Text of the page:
Overcrowding and confusing procedures at Brooklyn Housing Court put tenants at a big disadvantage in legal disputes with landlords, a scathing new report has found.
“Landlord attorneys are granted special privileges and a culture of disrespect towards tenants has been allowed to permeate Brooklyn Housing Court,” says the report from Make the Road New York, which is joining with other nonprofits Wednesday to campaign for changes at the 141 Livingston St. facility.
Leaders of this coalition met with Deputy Chief Administrative Judge Fern Fisher last month to recommend changes.
Some problems highlighted in the report stem from disrepair at the aging downtown Brooklyn office building, which belongs to landlord David Bistricer, whom Public Advocate Bill de Blasio has branded a slumlord. The city should move the court out of the building when its leases runs out in 2014 — and in the meantime make improvements to the current facilities, which are “grossly inadequate” for the court’s heavy case load, the report said.
“Court is a place where people should be able to find justice — but tenants can’t at Brooklyn Housing Court,” said Hilary Klein, lead organizer of Make the Road New York.
The report calls for a code of conduct for court staff about treating tenants fairly and an end to “special treatment” of landlords’ lawyers — like reserved seating for attorneys near the judges.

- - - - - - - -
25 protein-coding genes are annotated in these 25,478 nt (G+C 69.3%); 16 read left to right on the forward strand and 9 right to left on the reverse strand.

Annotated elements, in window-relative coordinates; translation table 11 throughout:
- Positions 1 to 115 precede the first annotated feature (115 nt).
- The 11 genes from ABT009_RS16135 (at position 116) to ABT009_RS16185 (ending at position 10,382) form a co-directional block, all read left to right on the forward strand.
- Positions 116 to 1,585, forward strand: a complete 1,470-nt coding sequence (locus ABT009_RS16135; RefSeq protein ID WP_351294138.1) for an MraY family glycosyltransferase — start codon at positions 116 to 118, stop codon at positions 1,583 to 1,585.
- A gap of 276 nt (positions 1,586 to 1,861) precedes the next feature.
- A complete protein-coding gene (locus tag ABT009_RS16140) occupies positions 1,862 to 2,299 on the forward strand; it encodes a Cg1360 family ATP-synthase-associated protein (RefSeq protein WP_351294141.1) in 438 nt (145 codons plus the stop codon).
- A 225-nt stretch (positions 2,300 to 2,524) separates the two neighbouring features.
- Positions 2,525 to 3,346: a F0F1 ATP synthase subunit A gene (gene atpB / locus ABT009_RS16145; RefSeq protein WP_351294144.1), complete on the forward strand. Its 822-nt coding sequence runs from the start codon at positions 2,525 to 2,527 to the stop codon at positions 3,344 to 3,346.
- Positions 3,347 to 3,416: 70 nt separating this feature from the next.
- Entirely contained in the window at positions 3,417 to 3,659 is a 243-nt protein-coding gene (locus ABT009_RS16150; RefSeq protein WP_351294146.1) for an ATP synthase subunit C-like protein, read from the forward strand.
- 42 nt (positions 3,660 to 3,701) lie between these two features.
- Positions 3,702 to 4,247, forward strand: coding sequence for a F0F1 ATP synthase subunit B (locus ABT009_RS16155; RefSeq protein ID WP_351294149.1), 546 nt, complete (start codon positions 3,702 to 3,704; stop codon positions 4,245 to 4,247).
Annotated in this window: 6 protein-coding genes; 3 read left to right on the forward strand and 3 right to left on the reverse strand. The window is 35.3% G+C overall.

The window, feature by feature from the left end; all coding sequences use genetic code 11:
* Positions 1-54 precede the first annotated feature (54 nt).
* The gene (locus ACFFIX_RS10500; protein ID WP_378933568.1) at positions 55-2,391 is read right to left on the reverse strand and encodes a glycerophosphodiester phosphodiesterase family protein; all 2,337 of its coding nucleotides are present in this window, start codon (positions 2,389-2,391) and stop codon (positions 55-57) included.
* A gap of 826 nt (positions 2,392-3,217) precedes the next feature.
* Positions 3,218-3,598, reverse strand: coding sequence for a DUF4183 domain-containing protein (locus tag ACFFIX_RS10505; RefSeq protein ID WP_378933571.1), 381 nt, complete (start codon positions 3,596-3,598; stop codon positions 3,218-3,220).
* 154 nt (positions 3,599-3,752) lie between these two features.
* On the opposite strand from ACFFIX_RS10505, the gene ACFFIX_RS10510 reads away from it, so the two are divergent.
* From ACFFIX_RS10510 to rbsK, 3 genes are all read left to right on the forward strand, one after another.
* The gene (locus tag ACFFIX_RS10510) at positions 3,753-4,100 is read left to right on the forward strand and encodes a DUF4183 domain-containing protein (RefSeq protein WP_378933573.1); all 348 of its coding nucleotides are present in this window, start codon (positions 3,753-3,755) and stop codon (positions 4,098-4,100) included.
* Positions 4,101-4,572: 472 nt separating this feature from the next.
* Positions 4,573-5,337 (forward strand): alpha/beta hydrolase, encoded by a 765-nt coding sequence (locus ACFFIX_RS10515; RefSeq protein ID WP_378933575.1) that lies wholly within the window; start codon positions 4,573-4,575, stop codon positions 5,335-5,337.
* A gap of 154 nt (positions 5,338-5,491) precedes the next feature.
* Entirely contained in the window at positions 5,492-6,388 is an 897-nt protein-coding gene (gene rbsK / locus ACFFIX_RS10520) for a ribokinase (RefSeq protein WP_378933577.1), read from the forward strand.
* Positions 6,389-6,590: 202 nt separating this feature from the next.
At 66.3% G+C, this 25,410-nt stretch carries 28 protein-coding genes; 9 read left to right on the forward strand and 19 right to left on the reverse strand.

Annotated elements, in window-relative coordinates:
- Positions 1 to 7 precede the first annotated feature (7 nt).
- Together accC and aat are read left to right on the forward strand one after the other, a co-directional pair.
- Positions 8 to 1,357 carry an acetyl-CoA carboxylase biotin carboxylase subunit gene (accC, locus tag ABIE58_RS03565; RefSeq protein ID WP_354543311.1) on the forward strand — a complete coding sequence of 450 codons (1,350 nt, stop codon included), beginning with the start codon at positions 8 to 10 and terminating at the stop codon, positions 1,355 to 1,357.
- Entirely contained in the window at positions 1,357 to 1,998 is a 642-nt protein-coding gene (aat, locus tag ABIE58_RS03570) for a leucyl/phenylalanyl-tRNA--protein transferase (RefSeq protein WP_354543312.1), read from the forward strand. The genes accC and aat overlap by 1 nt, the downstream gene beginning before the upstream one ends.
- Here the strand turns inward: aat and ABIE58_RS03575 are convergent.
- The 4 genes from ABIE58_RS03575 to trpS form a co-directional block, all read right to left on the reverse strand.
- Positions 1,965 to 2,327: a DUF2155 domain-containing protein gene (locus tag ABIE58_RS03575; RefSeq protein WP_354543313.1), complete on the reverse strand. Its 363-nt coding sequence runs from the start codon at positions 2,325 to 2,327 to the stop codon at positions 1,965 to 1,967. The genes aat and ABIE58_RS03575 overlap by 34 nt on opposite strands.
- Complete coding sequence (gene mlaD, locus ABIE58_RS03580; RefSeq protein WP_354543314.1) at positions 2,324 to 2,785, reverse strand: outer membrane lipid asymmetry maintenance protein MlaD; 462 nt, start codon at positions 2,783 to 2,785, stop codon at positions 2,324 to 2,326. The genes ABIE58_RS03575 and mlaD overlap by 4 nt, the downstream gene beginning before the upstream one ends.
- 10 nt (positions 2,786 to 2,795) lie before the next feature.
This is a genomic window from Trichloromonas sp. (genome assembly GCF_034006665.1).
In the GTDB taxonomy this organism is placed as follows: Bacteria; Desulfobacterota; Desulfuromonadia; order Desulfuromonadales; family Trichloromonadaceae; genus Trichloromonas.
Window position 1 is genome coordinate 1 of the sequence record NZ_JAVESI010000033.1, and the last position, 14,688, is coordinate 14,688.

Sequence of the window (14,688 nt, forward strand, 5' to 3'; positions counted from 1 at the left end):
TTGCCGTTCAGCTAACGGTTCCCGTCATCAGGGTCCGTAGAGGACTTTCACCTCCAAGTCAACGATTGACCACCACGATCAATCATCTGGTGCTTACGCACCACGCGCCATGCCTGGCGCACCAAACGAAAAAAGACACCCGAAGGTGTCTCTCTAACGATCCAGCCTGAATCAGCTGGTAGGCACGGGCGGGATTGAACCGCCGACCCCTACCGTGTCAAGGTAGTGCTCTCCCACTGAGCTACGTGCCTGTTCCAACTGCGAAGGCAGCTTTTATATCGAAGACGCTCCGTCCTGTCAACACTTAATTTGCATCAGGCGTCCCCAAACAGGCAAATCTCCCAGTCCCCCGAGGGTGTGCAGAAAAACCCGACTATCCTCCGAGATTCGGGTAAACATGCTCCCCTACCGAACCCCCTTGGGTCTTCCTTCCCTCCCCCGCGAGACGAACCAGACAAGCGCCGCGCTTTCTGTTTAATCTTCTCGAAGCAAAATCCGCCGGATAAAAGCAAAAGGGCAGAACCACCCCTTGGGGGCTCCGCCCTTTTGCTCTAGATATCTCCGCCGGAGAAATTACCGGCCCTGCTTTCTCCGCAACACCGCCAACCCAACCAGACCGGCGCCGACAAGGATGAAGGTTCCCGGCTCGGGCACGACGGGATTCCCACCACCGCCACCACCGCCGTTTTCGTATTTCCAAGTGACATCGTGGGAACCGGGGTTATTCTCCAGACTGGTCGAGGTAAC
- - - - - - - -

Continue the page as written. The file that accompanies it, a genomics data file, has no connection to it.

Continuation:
Between 90% and 95% of tenants in Brooklyn Housing Court don’t have lawyers, compared with just 15% of landlords. Non-lawyers who can’t fit into crowded courtrooms are sent outside to hallways. If they don’t hear their names being called, they default their cases.
“Tenants are belittled all the time; they feel powerless,” said Jonathan Furlong of Pratt Area Community Council, which is involved in the reform campaign.
“The court is designed for assembly-line justice,” said Zoilo Torres of the Fifth Avenue Committee, another coalition member.
Judge Fisher, who’s in charge of housing courts citywide, told the Daily News she’ll implement some recommendations. She’ll put benches in court hallways and post easier-to-read signs about where in the building to find lawyers who can offer information and advice. Also, judge’s rules will be posted in every courtroom, explaining how litigants check in and how cases are called.
The judge is considering recommendations like putting loudspeakers in hallways and printing cards for court interpreters to hand out, which explain their role is not to provide legal advice.
She’s also looking into requiring disclosures on pre-printed stipulation forms that lawyers use to write settlements between landlords and tenants. Some tenants mistakenly think the forms are court documents, and must be signed.
She will also consider making interpreters of non-mainstream languages available by phone for elderly and disabled tenants so they needn’t make return visits to court.
“Other recommendations are not feasible because of budget limitations or other resource limitations,” she said.
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